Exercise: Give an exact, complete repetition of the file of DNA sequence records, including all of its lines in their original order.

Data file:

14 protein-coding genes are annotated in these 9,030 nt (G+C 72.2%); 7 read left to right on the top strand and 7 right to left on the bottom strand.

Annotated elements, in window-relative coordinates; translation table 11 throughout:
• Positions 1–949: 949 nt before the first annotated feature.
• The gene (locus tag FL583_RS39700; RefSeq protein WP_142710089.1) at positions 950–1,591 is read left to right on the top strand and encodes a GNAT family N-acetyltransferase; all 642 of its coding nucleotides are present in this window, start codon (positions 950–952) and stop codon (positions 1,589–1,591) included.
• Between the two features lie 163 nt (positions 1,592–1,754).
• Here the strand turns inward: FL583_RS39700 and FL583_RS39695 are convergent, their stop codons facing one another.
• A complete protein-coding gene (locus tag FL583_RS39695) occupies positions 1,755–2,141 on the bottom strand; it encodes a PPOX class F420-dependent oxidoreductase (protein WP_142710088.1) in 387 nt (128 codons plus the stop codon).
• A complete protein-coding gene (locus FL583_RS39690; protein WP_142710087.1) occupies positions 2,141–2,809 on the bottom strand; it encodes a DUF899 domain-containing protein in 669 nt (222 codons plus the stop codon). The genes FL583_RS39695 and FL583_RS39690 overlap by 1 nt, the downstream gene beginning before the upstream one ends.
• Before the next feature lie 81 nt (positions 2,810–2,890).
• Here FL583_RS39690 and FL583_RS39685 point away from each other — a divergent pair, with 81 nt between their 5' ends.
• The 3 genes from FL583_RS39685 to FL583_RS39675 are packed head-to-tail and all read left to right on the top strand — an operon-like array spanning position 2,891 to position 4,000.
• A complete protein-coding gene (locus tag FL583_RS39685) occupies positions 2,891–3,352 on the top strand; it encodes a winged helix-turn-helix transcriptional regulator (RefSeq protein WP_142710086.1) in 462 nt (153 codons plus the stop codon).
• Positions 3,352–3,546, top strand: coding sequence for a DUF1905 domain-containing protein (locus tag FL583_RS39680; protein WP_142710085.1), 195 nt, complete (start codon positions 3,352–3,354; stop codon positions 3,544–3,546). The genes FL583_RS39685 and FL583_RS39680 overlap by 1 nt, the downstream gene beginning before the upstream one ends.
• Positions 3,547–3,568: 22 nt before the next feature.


14 protein-coding genes are annotated in these 9,030 nt (G+C 72.2%); 7 read left to right on the top strand and 7 right to left on the bottom strand.

Annotated elements, in window-relative coordinates; translation table 11 throughout:
• Positions 1–949: 949 nt before the first annotated feature.
• The gene (locus tag FL583_RS39700; RefSeq protein WP_142710089.1) at positions 950–1,591 is read left to right on the top strand and encodes a GNAT family N-acetyltransferase; all 642 of its coding nucleotides are present in this window, start codon (positions 950–952) and stop codon (positions 1,589–1,591) included.
• Between the two features lie 163 nt (positions 1,592–1,754).
• Here the strand turns inward: FL583_RS39700 and FL583_RS39695 are convergent, their stop codons facing one another.
• A complete protein-coding gene (locus tag FL583_RS39695) occupies positions 1,755–2,141 on the bottom strand; it encodes a PPOX class F420-dependent oxidoreductase (protein WP_142710088.1) in 387 nt (128 codons plus the stop codon).
• A complete protein-coding gene (locus FL583_RS39690; protein WP_142710087.1) occupies positions 2,141–2,809 on the bottom strand; it encodes a DUF899 domain-containing protein in 669 nt (222 codons plus the stop codon). The genes FL583_RS39695 and FL583_RS39690 overlap by 1 nt, the downstream gene beginning before the upstream one ends.
• Before the next feature lie 81 nt (positions 2,810–2,890).
• Here FL583_RS39690 and FL583_RS39685 point away from each other — a divergent pair, with 81 nt between their 5' ends.
• The 3 genes from FL583_RS39685 to FL583_RS39675 are packed head-to-tail and all read left to right on the top strand — an operon-like array spanning position 2,891 to position 4,000.
• A complete protein-coding gene (locus tag FL583_RS39685) occupies positions 2,891–3,352 on the top strand; it encodes a winged helix-turn-helix transcriptional regulator (RefSeq protein WP_142710086.1) in 462 nt (153 codons plus the stop codon).
• Positions 3,352–3,546, top strand: coding sequence for a DUF1905 domain-containing protein (locus tag FL583_RS39680; protein WP_142710085.1), 195 nt, complete (start codon positions 3,352–3,354; stop codon positions 3,544–3,546). The genes FL583_RS39685 and FL583_RS39680 overlap by 1 nt, the downstream gene beginning before the upstream one ends.
• Positions 3,547–3,568: 22 nt before the next feature.